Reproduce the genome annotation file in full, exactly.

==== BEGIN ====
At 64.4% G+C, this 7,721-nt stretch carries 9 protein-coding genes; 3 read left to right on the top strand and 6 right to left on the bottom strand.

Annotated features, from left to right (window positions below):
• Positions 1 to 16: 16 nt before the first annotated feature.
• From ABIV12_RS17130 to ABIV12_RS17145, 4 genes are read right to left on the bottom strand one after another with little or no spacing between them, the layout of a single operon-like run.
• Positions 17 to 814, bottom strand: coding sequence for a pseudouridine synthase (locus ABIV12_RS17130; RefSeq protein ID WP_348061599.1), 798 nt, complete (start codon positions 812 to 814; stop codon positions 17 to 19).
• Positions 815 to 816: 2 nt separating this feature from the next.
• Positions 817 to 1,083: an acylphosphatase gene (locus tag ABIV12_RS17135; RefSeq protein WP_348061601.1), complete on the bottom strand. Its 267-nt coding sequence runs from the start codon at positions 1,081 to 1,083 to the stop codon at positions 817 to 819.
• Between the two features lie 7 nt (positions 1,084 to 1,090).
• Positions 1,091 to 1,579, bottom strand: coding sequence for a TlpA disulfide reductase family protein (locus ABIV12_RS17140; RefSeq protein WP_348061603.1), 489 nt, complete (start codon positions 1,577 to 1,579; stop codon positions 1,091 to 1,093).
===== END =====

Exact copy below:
At 64.4% G+C, this 7,721-nt stretch carries 9 protein-coding genes; 3 read left to right on the top strand and 6 right to left on the bottom strand.

Annotated features, from left to right (window positions below):
• Positions 1 to 16: 16 nt before the first annotated feature.
• From ABIV12_RS17130 to ABIV12_RS17145, 4 genes are read right to left on the bottom strand one after another with little or no spacing between them, the layout of a single operon-like run.
• Positions 17 to 814, bottom strand: coding sequence for a pseudouridine synthase (locus ABIV12_RS17130; RefSeq protein ID WP_348061599.1), 798 nt, complete (start codon positions 812 to 814; stop codon positions 17 to 19).
• Positions 815 to 816: 2 nt separating this feature from the next.
• Positions 817 to 1,083: an acylphosphatase gene (locus tag ABIV12_RS17135; RefSeq protein WP_348061601.1), complete on the bottom strand. Its 267-nt coding sequence runs from the start codon at positions 1,081 to 1,083 to the stop codon at positions 817 to 819.
• Between the two features lie 7 nt (positions 1,084 to 1,090).
• Positions 1,091 to 1,579, bottom strand: coding sequence for a TlpA disulfide reductase family protein (locus ABIV12_RS17140; RefSeq protein WP_348061603.1), 489 nt, complete (start codon positions 1,577 to 1,579; stop codon positions 1,091 to 1,093).